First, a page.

U.S. Forces Prepare To Leave Northeast Syria
NOEL KING, HOST:
U.S. forces who have been fighting ISIS in Syria are now waiting for orders to withdraw. American troops are caught between two opposing armies, the Turkish military on one side and Syrian Kurdish forces on the other. Secretary of Defense Mark Esper says the situation is becoming untenable. Here he is on CBS' "Face The Nation" yesterday.
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MARK ESPER: Well, it'll be a deliberate withdrawal, and we want to conduct it as safely and quickly as possible. So we want to make sure we deconflict a pullback of forces. We want to make sure we don't leave equipment behind.
KING: Now, many people are critical of President Trump's original decision to withdraw troops, including Susan Rice, who was a national security adviser in the Obama administration. Here she is talking to NPR yesterday.
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SUSAN RICE: When President Trump made the decision to withdraw U.S. forces that basically roll out the red carpet for Erdogan, this is what we have. It's Trump Saigon and it's nothing short of catastrophic and shameful.
KING: NPR's Tom Bowman covers the Pentagon. He's on the line now. Good morning, Tom.
TOM BOWMAN, BYLINE: Hey, Noel.
KING: So what are you hearing from the U.S. officials and military commanders in the region that you've been speaking to about this plan to withdraw?
BOWMAN: Well, again, all 1,000 U.S. troops taking part in this anti-ISIS campaign will start leaving northeast Syria in the coming days. I'm told, right now, they're consolidating into larger bases and then will break down those bases and leave mostly by aircraft to other countries - Kuwait, Iraq. And, of course, these soldiers have been there for - in Syria for the past several years working with Kurdish forces to fight ISIS. Now, the ISIS caliphate, of course, is gone because of those efforts, as President Trump has said. But what he didn't say is that there are still thousands of ISIS fighters remaining as a guerrilla force. They're now seeping into towns and villages and mounting attacks, assassinations and so forth. And the U.S. military says more work needs to be done, but that's all coming to an end very quickly. And U.S. special operators working with the Kurds, Noel, they're disgusted, they're ashamed, and they say it's unethical to leave an ally like this.
KING: To leave the Kurds behind. What about the thousand or so U.S. troops still on the ground? Are they safe?
BOWMAN: Well, here's the thing. They were - they did come under artillery fire from Turkish guns in the past several days, Turkish artillery pieces, and they came within 100 meters of a U.S. base. And the Turks said, well, we were shooting at Kurdish forces. But the U.S. thinks basically what they were doing is firing warning shots to push the Americans out, which is precisely (ph) what's happening. They're backing off, and now the U.S. is withdrawing.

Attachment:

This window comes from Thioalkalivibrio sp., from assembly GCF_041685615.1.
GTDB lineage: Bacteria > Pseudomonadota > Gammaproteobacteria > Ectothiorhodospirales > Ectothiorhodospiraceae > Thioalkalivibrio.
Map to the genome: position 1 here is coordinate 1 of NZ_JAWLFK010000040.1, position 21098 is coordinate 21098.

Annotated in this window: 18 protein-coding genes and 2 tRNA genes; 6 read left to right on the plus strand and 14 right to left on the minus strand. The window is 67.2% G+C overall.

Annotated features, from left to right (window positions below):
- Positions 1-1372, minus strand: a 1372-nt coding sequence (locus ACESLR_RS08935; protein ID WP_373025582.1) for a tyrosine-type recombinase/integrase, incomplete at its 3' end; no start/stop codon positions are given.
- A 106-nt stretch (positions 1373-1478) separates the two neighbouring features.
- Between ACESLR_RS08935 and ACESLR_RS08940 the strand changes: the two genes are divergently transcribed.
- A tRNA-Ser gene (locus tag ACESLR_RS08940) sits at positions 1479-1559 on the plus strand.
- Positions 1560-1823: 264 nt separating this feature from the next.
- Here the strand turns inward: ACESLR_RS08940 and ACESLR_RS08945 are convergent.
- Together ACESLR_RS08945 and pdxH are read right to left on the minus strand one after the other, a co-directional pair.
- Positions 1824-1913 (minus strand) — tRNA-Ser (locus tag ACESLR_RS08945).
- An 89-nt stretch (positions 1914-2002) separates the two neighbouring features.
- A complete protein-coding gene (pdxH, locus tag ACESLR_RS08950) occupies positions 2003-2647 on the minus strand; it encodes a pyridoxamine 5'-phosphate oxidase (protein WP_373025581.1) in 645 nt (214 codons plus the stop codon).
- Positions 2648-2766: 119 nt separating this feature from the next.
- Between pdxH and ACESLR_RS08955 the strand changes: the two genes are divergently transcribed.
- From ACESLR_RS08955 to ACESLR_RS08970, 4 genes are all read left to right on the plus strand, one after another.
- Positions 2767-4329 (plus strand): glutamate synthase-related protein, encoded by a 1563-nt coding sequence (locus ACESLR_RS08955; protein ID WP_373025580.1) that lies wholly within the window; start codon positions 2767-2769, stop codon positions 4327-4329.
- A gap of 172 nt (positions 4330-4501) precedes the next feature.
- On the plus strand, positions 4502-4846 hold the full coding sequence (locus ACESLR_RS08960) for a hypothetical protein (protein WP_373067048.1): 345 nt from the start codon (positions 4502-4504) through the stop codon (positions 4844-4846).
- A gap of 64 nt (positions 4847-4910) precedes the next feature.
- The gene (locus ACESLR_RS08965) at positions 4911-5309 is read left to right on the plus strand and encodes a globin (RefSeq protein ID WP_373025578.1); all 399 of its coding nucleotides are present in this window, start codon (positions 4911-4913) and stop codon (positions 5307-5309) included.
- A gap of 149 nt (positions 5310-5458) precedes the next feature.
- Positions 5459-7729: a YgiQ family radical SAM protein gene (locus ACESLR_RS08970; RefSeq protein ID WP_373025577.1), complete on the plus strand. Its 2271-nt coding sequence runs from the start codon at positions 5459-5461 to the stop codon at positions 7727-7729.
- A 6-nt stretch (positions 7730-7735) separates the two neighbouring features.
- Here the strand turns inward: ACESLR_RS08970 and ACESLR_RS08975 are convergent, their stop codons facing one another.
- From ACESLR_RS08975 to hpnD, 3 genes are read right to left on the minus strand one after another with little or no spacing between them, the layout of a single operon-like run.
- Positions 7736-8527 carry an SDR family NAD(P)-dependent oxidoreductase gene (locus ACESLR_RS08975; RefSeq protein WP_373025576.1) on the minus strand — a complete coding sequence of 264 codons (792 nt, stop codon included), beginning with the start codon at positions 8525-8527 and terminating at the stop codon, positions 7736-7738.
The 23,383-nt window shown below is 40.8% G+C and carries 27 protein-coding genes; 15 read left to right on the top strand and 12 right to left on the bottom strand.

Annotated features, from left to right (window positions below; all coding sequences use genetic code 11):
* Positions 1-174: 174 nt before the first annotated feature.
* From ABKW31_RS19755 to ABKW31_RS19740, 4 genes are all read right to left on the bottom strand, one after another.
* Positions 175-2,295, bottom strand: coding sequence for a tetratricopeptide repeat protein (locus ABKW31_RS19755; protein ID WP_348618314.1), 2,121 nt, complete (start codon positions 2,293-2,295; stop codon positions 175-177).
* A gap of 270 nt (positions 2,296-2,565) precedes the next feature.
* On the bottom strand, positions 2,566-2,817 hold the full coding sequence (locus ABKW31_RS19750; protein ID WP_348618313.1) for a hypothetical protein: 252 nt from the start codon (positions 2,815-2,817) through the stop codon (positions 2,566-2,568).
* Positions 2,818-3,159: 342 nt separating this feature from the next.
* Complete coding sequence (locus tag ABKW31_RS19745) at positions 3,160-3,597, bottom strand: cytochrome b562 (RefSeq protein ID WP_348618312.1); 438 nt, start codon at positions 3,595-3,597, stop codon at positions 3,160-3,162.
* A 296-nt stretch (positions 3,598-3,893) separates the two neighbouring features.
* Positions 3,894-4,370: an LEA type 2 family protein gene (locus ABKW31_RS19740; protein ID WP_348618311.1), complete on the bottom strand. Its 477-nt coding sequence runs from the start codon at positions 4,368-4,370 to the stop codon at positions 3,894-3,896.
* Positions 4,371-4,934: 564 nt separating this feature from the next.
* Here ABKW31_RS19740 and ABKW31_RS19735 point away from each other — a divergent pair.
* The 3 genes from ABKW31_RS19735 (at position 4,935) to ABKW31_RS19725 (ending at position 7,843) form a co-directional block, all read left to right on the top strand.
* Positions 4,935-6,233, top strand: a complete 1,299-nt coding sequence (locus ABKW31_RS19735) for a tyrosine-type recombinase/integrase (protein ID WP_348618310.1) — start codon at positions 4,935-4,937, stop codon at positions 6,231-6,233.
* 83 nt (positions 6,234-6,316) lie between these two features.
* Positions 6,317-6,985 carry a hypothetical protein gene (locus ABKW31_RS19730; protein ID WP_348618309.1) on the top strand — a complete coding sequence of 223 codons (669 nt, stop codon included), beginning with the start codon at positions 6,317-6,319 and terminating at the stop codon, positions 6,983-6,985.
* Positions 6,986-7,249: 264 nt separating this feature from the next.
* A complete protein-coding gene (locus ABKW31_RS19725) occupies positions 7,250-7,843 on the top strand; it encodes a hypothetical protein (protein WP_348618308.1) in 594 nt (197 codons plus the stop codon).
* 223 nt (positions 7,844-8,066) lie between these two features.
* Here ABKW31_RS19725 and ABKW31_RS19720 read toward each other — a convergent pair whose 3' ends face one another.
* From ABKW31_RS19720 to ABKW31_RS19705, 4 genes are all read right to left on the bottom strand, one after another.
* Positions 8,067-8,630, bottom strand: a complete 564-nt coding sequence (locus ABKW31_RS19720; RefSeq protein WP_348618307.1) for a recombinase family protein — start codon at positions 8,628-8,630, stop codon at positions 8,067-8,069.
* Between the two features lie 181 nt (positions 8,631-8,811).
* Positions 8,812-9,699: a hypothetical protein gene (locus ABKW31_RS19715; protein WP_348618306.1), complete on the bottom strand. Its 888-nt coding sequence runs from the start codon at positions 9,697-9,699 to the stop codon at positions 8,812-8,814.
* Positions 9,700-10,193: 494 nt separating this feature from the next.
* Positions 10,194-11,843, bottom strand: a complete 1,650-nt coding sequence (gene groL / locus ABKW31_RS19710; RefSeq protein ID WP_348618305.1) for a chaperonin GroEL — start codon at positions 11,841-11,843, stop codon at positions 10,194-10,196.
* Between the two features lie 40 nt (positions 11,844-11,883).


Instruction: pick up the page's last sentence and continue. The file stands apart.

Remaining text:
KING: We heard Susan Rice there criticizing the president for this decision. She is not the only one. Members of the president's own party have been very critical of him. What is the White House saying at this point? Anything new, any sign of backing off?
BOWMAN: No, not at all, and the White House is, you know, denying that they're leaving an ally. Officials privately say the Kurds knew the U.S. wouldn't stay in Syria forever, that this was really a transactional relationship. And many thought the Kurds would eventually work out some sort of a deal with President Bashar al-Assad and maybe get some sort of autonomy in a Syrian state. I heard that when I was in Syria with U.S. forces last year, that they - everyone thought that they would work out a deal with Assad. But for these American special operators working on the ground with the Kurds, this precipitous withdrawal - again, it's unethical, a betrayal and reflects an old saying - the only friends the Kurds have are the mountains.
KING: OK. So the Kurds feeling very left behind. I wonder, what message is President Trump sending to Turkey, either explicitly or implicitly?
BOWMAN: Well, the message he's basically sending to them is, you know, you handle this fight. You handle the fight against ISIS. And also he's saying to them just be careful not to commit any sort of atrocities. But as far as the ISIS fight, Turkey is really only focused on fighting the Kurds. They never focused on ISIS. And now what you're seeing is hundreds of ISIS prisoners breaking out of their camps as the Kurdish guards go - head north to fight Turkey. So the situation is getting much worse. There was always a concern that the - ISIS would try to, you know, reinstitute its caliphate. And now that seems much more likely as hundreds of fighters are leaving these prison camps to fight another day.
KING: We've had Daniel Estrin on the line with us this morning talking about what civilians in Syria are experiencing right now. I wonder, Tom, geopolitically, just quickly, what does this mean for Turkey's future?
BOWMAN: Well, it's a good question because, you know, Turkey, you know, is, of course, a member of NATO. But the relations with other NATO countries - you know, Turkish President Erdogan threatened to move out, you know, millions of Syrian refugees into Europe. President Trump has threatened sanctions against Turkey. And, you know, there's no mechanism for tossing a member out of NATO. But the relations with Turkey are - just seem to be getting worse by the day.
KING: NPR's Tom Bowman. Tom, thanks so much.
BOWMAN: You're welcome, Noel.
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